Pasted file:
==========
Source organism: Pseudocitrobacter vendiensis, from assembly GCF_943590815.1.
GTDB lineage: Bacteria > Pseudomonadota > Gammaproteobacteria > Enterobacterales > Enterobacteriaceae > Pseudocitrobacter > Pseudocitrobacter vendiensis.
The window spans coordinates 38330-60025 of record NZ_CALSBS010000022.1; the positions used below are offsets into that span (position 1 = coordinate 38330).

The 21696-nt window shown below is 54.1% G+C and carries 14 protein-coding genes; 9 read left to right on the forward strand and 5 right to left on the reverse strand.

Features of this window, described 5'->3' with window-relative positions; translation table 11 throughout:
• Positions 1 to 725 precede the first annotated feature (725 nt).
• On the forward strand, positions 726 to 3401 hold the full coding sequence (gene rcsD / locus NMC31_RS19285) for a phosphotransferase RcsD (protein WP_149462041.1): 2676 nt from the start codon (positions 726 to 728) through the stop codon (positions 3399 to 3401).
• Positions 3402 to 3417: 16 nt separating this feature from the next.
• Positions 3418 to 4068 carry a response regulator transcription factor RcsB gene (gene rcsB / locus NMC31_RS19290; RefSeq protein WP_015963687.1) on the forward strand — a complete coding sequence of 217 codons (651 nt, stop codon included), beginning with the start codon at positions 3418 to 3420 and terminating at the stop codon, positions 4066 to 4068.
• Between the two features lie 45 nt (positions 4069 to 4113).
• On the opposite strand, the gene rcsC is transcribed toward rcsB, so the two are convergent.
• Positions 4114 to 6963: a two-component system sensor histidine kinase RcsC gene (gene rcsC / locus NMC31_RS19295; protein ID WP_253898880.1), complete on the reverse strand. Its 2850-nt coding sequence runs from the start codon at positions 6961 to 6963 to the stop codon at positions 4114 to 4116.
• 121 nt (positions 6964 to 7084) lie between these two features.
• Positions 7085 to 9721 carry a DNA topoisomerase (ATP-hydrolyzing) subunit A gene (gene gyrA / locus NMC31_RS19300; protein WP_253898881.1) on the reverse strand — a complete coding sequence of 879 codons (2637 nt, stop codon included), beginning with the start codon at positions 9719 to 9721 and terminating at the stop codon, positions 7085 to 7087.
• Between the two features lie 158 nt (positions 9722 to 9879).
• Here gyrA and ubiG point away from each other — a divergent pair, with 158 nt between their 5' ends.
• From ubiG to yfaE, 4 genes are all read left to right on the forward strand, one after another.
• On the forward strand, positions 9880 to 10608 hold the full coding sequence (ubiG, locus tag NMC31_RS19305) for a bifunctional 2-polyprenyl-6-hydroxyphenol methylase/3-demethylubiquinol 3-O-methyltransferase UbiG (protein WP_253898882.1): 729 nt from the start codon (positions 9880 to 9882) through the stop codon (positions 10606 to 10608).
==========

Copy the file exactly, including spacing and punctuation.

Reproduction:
Source organism: Pseudocitrobacter vendiensis, from assembly GCF_943590815.1.
GTDB lineage: Bacteria > Pseudomonadota > Gammaproteobacteria > Enterobacterales > Enterobacteriaceae > Pseudocitrobacter > Pseudocitrobacter vendiensis.
The window spans coordinates 38330-60025 of record NZ_CALSBS010000022.1; the positions used below are offsets into that span (position 1 = coordinate 38330).

The 21696-nt window shown below is 54.1% G+C and carries 14 protein-coding genes; 9 read left to right on the forward strand and 5 right to left on the reverse strand.

Features of this window, described 5'->3' with window-relative positions; translation table 11 throughout:
• Positions 1 to 725 precede the first annotated feature (725 nt).
• On the forward strand, positions 726 to 3401 hold the full coding sequence (gene rcsD / locus NMC31_RS19285) for a phosphotransferase RcsD (protein WP_149462041.1): 2676 nt from the start codon (positions 726 to 728) through the stop codon (positions 3399 to 3401).
• Positions 3402 to 3417: 16 nt separating this feature from the next.
• Positions 3418 to 4068 carry a response regulator transcription factor RcsB gene (gene rcsB / locus NMC31_RS19290; RefSeq protein WP_015963687.1) on the forward strand — a complete coding sequence of 217 codons (651 nt, stop codon included), beginning with the start codon at positions 3418 to 3420 and terminating at the stop codon, positions 4066 to 4068.
• Between the two features lie 45 nt (positions 4069 to 4113).
• On the opposite strand, the gene rcsC is transcribed toward rcsB, so the two are convergent.
• Positions 4114 to 6963: a two-component system sensor histidine kinase RcsC gene (gene rcsC / locus NMC31_RS19295; protein ID WP_253898880.1), complete on the reverse strand. Its 2850-nt coding sequence runs from the start codon at positions 6961 to 6963 to the stop codon at positions 4114 to 4116.
• 121 nt (positions 6964 to 7084) lie between these two features.
• Positions 7085 to 9721 carry a DNA topoisomerase (ATP-hydrolyzing) subunit A gene (gene gyrA / locus NMC31_RS19300; protein WP_253898881.1) on the reverse strand — a complete coding sequence of 879 codons (2637 nt, stop codon included), beginning with the start codon at positions 9719 to 9721 and terminating at the stop codon, positions 7085 to 7087.
• Between the two features lie 158 nt (positions 9722 to 9879).
• Here gyrA and ubiG point away from each other — a divergent pair, with 158 nt between their 5' ends.
• From ubiG to yfaE, 4 genes are all read left to right on the forward strand, one after another.
• On the forward strand, positions 9880 to 10608 hold the full coding sequence (ubiG, locus tag NMC31_RS19305) for a bifunctional 2-polyprenyl-6-hydroxyphenol methylase/3-demethylubiquinol 3-O-methyltransferase UbiG (protein WP_253898882.1): 729 nt from the start codon (positions 9880 to 9882) through the stop codon (positions 10606 to 10608).